As he entered the Wynfrey Hotel on Thursday morning, Fulmer was reportedly served a subpoena from the attorneys of a former Alabama football booster.
Fulmer initially told reporters that he wasn't given a subpoena. But his attorney told the Knoxville News Sentinel that Fulmer unknowingly received an order to appear for a deposition from an individual outside the hotel.
Fulmer was in no mood to discuss the situation when asked about it by reporters on the second day of the SEC Media Days.
"As I said to all the other groups, this is not the place for that kind of thing," Fulmer said. "There are great fans that have great passion about the Southeastern Conference that are not interested in that kind of B.S. And I would have some other choice words if there weren't so many cameras in here."
Fulmer told The (Nashville) Tennessean on Thursday afternoon that he was served a subpoena, which calls for him to give a deposition on Sept. 25. He told the newspaper that he hadn't reviewed the document when he spoke to the media earlier in the day.
The subpoena is part of a defamation case involving a former Alabama booster whom the NCAA claims gave improper benefits to a recruit.
Fulmer got clearly agitated when a reporter attempted to clarify whether the coach had been served the subpoena.
"I've talked all about that I'm going to talk about that," Fulmer said. "If you have a question about a schedule or a team or anything, I'd be glad to talk to you. Otherwise, I'm not talking about it any further."
Nutt on Petrino
Former Arkansas coach Houston Nutt was asked plenty of questions about the Razorbacks on Thursday.
One of them was about his impression of Bobby Petrino, the coach who took his place at Arkansas.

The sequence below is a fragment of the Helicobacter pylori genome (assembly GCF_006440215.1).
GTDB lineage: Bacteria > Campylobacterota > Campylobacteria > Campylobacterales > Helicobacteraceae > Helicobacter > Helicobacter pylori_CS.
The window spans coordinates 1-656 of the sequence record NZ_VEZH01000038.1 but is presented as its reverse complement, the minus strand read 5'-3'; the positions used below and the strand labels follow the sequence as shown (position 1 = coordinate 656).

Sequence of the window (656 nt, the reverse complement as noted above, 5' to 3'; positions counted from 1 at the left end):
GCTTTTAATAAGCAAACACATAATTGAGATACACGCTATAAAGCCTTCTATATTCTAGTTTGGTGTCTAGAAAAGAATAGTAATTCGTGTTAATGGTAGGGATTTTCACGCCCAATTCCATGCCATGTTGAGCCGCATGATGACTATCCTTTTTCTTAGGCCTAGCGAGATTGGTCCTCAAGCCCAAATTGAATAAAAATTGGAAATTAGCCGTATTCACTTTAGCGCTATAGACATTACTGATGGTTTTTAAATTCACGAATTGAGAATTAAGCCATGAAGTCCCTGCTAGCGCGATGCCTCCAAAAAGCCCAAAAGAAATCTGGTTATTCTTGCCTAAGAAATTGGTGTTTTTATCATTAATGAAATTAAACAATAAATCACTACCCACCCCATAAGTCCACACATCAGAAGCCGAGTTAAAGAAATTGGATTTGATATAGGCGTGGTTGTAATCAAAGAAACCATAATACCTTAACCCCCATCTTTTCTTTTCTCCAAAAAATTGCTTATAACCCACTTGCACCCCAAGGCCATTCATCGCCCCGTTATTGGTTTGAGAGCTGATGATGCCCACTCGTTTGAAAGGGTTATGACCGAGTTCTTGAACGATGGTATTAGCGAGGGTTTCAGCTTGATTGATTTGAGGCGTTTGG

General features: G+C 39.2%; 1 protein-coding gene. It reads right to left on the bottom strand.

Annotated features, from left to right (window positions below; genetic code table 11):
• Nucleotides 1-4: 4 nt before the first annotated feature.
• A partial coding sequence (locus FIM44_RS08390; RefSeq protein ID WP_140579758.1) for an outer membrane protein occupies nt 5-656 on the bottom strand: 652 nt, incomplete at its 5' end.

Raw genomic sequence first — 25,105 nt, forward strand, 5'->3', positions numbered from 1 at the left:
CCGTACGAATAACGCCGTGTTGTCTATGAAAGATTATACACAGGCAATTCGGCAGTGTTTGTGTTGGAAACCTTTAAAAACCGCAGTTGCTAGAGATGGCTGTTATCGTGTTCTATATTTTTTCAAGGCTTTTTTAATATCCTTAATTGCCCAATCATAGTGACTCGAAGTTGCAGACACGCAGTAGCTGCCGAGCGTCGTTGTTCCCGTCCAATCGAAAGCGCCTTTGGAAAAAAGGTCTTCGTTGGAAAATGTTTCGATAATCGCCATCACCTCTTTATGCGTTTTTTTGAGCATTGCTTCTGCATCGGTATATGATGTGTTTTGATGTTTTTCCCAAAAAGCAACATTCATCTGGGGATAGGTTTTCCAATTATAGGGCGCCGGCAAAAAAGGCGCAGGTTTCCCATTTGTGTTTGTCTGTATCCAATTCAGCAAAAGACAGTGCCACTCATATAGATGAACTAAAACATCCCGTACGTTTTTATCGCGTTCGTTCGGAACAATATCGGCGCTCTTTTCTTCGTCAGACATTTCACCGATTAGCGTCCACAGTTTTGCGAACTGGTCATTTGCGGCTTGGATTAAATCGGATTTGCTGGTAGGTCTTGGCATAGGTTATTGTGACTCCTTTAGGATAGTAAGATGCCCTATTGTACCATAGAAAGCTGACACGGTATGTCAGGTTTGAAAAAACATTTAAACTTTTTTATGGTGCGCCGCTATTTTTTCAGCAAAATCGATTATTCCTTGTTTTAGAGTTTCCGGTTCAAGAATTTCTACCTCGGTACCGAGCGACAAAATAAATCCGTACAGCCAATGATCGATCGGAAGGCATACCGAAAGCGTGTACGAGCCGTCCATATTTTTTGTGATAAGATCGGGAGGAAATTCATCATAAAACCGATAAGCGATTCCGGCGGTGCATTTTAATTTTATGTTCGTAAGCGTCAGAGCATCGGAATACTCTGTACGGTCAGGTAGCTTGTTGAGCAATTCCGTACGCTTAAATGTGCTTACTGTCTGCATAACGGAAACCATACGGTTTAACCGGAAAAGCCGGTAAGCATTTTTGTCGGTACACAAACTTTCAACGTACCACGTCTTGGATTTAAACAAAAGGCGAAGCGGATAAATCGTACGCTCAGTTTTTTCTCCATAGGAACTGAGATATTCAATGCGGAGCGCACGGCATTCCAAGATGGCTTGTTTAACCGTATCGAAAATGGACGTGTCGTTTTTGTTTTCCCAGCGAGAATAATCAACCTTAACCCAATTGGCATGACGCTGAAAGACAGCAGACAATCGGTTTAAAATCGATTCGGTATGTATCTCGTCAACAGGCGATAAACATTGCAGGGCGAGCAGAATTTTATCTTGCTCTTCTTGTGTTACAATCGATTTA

"I don't know Bobby that well," Nutt said. "I've seen his work from afar. I know he's done a great job at Louisville. I was really impressed with the run he made there. I've known some coaches that coached with him at Jacksonville. So there's respect there.
"He's done an excellent job wherever he's been."
Nutt faced Petrino once when he was Boise State's coach in 1997. Petrino was the offensive coordinator at Utah State. Petrino and Utah State won 24-20.
The SEC unveiled several rule changes that will go into effect this upcoming season.
The league has gotten rid of the 5-yard facemask penalty and instead will only flag teams for a 15-yard penalty if a player grabs a facemask and twists, turns or pulls it.
But the most significant change involves the clock before the start of a play. In the past, a referee would mark the ball and then start the 25-second clock on every play. But there will now be a 40-second clock when the ball is dead.
"The way it's going to work is when the ball is dead without any signal from the referee ... the 40-second clock will start ticking down," said Rogers Redding, the SEC Coordinator of Football Officials. "So that's the length of time the team will have to put the ball in play."
Redding said there will still be situations when the 25-second clock is used, such as a timeout or an injured player. But most of the time the clock will begin with 40 seconds on it.
-Alex Abrams and Robbie Neiswanger
Fulmer Gets Subpoenaed At SEC Media Days
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